The year 2016 kicked off with the imminent General Election and the Disable Inequality Campaign. Activists across the country had the opportunity to meet with (interrogate) their local representatives and urge them to take the needs of people with disabilities into consideration. The ‘Disable Inequality’ Campaign itself was popular and created awareness of issues facing people in Ireland such as poverty (Newstalk reported on 27 September that 70% of people with disabilities struggle to make ends meet), lack of employment and the biggest thorn in our paw, the failure of the previous Government to ratify the United Nations Convention of the Rights of People with Disabilities (UNCRPD). Although everyone has human rights under the ‘normal’ UN Convention, the UNCRPD includes other things such as the right to choose your place of residence, the right to have a Personal Assistant and the right to be a full and active member of your community.

Indeed, the unnecessary institutionalisation of people with disabilities in Ireland continues to be problematic. The Health, Information and Quality Authority (HIQA) found that many residential services were not fit for purpose this year. On 11 November The Irish Times reported that a person staying in the psychiatric unit in Portlaoise was waiting twelve days for a shower. Children were staying in adult psychiatric wards, and one person commented ‘At least I’d get exercise in prison.’

According to independent.ie on 29 October, money was taken from HSE patients’ accounts without full clearance. The ‘mishandling’ of €136.3m of patients’ money and assets including bank accounts, pension books, property documents, investments and jewellery was attributed to staffing issues, which led to inconsistency when recording financial transactions. Well, dress it up however you please: this is theft of the assets of vulnerable people left in the care of greedy vultures.

2016 also saw the Paralympics in Rio, and our athletes brought home eleven medals in total (four gold, four silver & three bronze). Unfortunately Ailish Dunne (one of the Leaders with Offaly CIL) couldn’t compete owing to risks posed by the Zika virus. As with every Paralympics, it was great to see disability being portrayed as a positive thing, although there is still the misperception out there that if you have a disability, you are either an object of pity or ‘Superhuman’ (which so happens to be the name of a Channel 4 programme which explored this very issue).

The portrayal of disability in the media continues to be unbalanced. Some of it is positive. This year, the Blue Teapot Theatre Company in Galway (as seen on the award-winning documentary Somebody to Love) released the film Sanctuary, originally a play written by Christian O’Reilly which explores sexual identity in two characters with intellectual disabilities. The lead roles are played by Kieran Coppinger (Larry) and Charlene Kelly (Sophie), both who have their impairments in real life, and explores love and sexuality in an Ireland where it is illegal for people with intellectual disabilities to have sex (under the old Lunacy Act, which is now replaced by the Assisted Decision Making Act). This play/film has started a much-needed conversation around sexuality and challenges the perception of people with disabilities as being incapable of sexual desires. Most importantly, it highlights that sex is an important part of life, therefore breaking taboos.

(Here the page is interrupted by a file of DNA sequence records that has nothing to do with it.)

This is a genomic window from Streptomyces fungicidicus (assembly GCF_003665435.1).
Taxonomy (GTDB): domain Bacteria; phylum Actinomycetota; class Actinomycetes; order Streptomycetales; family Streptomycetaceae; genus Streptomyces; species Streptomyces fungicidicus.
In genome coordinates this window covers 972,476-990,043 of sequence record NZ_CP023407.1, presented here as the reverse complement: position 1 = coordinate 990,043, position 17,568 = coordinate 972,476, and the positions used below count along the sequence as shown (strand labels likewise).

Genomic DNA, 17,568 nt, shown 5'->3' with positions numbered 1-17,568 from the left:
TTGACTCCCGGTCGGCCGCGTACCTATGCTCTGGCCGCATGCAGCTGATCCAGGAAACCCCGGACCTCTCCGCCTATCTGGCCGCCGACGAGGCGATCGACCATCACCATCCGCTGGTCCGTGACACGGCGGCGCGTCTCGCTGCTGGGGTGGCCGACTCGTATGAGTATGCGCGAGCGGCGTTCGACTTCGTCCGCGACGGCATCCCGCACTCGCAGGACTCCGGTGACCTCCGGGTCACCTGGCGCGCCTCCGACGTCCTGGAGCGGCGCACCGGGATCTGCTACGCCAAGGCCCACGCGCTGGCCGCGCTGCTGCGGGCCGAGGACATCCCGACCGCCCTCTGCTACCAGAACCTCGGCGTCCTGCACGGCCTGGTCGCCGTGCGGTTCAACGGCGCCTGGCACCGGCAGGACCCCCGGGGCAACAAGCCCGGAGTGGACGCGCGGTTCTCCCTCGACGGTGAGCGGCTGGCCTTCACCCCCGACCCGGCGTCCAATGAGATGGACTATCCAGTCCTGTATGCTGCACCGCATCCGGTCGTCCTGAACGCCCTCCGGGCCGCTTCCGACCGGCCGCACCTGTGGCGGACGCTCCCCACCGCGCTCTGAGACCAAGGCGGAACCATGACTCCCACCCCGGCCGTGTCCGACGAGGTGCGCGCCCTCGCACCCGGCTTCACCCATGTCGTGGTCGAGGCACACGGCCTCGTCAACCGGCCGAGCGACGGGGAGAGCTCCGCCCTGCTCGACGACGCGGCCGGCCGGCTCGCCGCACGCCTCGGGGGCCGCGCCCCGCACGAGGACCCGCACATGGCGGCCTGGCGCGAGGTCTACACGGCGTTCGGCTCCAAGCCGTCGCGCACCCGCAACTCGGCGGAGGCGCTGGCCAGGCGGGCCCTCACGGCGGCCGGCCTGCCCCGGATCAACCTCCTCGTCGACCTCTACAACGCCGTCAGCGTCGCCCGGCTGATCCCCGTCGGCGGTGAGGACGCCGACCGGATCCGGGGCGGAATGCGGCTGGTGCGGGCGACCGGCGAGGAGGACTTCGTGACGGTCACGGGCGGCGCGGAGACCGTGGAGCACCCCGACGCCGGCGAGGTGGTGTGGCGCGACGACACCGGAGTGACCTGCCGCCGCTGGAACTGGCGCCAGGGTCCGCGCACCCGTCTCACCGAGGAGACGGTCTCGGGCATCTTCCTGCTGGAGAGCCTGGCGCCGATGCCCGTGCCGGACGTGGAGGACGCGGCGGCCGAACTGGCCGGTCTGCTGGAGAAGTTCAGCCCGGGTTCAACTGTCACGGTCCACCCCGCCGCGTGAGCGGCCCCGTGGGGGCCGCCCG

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The poster for Me Before You, a film that suggests that life with a disability is not worth living

However, one of the biggest films at the box office, Me Before You, angered disability activists worldwide. These activists argued that the main character, Will, was portrayed as being the stereotypical angry crip, and was not given his own narrative voice. (I’ve read the book but felt that it would be betraying what I believed in if I were to go to see the film). As an armchair activist myself, I know that disability is mainly seen as a tragedy, something not to wished upon your worst enemy. This film/book did nothing to dispel this belief. Given the history of involuntary euthanasia during the Second World War (and plenty of other less reported cases too, I’m sure) I feel that it is somewhat dangerous to depict disability as being a fate worse than death.

Characters with disabilities in box-office films are often portrayed by non-disabled actors, as in Me Before You. However, there was particular disgust at a decision taken by fashion magazine Vogue in August 2016 to use ‘able-bodied’ models, photoshopped to look as though they had disabilities. Two Paralympians, Renato Leite and Paulo Vilhena, both of whom are amputees are said to be the inspiration behind the photoshoot and yet, their own photos were not used to promote the Paralympics. This sends out a negative message that disabled people themselves are neither desirable nor sexy.